With tax, my wife and I are out less than $30.  Two Incredible phones (my wife and I are loving them in the first 24 hours), and one truly incredible price, wouldn’t you agree?

This isn’t hard at all, really.  The trick is bringing all these separate deals together into one.  None of the phone carriers present them that way, but they’re all out there, ready for the taking.

Remember, do the math then make your purchase.  Too often, we do it the other way around.  I think that’s what’s commonly referred to as “buyer’s remorse.”  I can assure you there’s none of that here.

Finally, I shot a quick video with the phone’s camera yesterday.  I think it looks pretty good.  How about you?

No Size Fits All: Video Book Review No. 2

I first became aware of this intriguing new book at Mark Ramsey’s blog Hear 2.0.  If you’re so inclined, I highly recommend you take some time to read his analysis of what the book has to offer.

If you’re in the business of figuring out your industry’s or company’s digital future, and are fascinated by the psychology behind the popularity of social networking – or for that matter, why some marketers are welcomed to otherwise closed communities with open arms while others aren’t – then I highly recommend you give it a go.

There’s a bit of nostalgia where this particular video is concerned.  It was shot at my parent’s home in the room I grew up in as a boy.  Unfortunately, the Farrah Fawcett posters are no longer a part of the room’s decor.  What a shame.

Changing Facebook’s News Feed Default Settings

It’s been a few weeks since Facebook launched its recent round of changes.  Those changes not only included a slight face lift (no pun intended), but some under-the-hood changes as well.  If you’re like many, you’re still getting used to them.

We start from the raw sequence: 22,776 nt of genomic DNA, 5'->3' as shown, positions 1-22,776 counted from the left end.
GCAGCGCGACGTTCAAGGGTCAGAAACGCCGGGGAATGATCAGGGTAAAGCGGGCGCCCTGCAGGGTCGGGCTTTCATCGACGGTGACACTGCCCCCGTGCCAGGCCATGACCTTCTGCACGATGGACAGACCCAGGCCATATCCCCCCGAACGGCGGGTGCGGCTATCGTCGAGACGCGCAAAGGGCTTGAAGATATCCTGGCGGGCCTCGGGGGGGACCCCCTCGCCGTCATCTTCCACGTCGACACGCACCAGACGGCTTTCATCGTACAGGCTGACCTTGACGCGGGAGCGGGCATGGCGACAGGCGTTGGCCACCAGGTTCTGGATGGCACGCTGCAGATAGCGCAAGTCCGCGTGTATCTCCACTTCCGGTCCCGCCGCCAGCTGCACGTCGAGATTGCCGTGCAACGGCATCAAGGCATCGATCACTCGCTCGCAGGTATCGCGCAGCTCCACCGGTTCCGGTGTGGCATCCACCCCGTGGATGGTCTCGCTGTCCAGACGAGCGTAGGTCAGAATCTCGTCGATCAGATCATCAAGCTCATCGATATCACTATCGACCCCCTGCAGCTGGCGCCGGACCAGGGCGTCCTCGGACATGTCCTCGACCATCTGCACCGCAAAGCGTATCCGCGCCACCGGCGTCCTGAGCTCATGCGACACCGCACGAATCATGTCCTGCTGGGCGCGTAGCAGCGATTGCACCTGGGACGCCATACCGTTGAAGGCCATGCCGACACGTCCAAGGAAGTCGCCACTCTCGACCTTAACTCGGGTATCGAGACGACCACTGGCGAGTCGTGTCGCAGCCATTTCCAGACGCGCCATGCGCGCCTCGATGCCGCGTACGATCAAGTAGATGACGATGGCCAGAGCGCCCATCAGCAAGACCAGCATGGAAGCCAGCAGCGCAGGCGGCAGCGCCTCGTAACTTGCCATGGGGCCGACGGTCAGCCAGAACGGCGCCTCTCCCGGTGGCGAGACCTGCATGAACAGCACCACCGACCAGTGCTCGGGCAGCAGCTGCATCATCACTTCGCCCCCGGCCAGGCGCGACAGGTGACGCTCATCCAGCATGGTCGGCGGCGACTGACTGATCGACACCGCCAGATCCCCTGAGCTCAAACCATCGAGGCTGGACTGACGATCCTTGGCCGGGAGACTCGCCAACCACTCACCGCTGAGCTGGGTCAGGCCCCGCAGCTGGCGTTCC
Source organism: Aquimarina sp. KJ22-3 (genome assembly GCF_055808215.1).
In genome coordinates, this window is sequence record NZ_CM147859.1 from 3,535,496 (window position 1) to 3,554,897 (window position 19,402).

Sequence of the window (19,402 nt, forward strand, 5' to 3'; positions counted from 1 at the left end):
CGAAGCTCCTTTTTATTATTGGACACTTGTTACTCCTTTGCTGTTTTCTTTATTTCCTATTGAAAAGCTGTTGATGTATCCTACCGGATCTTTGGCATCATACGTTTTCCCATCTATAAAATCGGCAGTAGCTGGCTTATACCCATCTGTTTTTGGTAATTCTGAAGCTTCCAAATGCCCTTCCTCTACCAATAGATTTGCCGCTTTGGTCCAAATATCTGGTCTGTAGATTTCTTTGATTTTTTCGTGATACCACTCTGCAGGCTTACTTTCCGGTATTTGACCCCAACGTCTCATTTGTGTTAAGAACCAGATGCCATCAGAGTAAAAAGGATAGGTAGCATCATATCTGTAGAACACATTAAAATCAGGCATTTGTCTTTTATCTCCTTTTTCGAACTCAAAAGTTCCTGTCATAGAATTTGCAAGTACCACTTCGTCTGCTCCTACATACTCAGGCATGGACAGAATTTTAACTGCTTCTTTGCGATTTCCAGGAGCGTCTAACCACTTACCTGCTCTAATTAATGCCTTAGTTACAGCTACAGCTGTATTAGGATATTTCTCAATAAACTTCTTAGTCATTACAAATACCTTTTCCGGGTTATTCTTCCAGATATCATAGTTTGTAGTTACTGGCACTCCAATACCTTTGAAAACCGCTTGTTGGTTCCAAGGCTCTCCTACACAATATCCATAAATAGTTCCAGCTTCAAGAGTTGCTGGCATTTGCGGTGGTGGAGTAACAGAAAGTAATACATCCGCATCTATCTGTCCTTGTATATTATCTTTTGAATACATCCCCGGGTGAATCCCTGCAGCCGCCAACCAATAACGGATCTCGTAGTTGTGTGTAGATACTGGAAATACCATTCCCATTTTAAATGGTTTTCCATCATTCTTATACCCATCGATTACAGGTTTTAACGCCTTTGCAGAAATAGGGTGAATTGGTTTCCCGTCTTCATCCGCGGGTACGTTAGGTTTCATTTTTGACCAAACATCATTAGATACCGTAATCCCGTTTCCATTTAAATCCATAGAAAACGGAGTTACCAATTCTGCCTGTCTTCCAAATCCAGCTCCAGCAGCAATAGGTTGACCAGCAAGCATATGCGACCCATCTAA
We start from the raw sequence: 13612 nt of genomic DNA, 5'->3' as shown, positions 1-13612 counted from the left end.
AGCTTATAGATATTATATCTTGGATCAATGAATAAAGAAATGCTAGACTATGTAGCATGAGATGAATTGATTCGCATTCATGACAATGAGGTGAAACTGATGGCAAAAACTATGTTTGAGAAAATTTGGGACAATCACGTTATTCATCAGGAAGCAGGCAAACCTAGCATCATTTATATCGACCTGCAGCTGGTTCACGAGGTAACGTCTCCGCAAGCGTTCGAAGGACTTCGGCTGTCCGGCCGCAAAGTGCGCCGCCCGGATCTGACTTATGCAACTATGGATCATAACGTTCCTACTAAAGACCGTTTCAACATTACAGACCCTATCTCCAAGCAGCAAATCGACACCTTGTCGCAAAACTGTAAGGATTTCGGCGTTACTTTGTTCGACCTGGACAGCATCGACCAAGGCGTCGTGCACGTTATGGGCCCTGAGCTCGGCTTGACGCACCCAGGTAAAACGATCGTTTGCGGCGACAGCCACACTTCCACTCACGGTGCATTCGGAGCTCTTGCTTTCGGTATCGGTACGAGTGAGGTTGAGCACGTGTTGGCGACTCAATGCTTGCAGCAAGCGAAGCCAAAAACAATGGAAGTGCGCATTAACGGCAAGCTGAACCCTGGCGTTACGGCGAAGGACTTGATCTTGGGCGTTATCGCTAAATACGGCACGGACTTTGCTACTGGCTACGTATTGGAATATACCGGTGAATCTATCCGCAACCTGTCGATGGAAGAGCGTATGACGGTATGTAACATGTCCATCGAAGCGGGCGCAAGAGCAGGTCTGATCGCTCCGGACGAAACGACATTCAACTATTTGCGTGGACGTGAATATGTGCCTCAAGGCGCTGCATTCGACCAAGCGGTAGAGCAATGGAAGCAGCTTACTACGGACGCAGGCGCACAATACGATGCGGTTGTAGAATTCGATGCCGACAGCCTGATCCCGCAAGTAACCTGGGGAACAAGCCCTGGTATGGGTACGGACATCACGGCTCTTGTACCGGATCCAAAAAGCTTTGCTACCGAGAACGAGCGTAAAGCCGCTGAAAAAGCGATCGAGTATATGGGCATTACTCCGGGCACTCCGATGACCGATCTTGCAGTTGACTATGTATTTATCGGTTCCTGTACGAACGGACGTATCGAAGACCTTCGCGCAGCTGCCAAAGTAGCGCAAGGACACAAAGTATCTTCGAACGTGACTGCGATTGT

In fact, it you spend time on Facebook daily, you may have noticed that what you’re posting isn’t being commented on at the same level you’re used to.  Part of the reason for that, I believe, is due to the changes Facebook made to some of the personal profile default settings.

First, it’s important to note that this won’t change, necessarily, by making the simple adjustments I describe in the video below.  For that to happen, everyone else you’re connected with will need to do the same.  To put it simply, you need to spread the word.

However, if you feel – as I did – that you’re just not seeing near the activity in your Facebook stream that you once did, the simple adjustments outlined in this screencast should help change that.  I hope it helps.

Photo credit, Photos8.com

iPhone, Nexus and Droid, Oh My!

Before you ask, the answer is, “No, I do not now, nor have I ever owned a smart phone.”  Hard to believe, especially if you know me well.  Most of my Facebook friends and Twitter contacts are stunned when they learn I don’t own one.  I often hear things like, “I guess I just always assumed you did.”

I’ve had trouble in the past justifying the added data plan expense, and up until recently Verizon – my carrier – just hasn’t had anything compelling to offer.  That changed with the Droid.

My wife and I have been with Verizon for two years now.  We have no intention of switching especially when they’re offering $100 dollars toward a new phone (new every two).  More than once I’ve come this close to pulling the trigger on the Droid (which, for a limited time, includes a free HTC Eris for my wife).  Something though keeps holding me back.

First, there are the constant iPhone rumors.  Will the iPhone come to Verizon or won’t it?  I was extremely disappointed when there was no announcement from Verizon to that end last Wednesday (as was heavily rumored).  Google’s Nexus One (announced at this year’s CES) was another reason to wait (at least it seemed that way at first).  It doesn’t come to Verizon though until Spring.  And, by the way, what does that mean?  Could you be any more vague?  Spring?  Give me a break!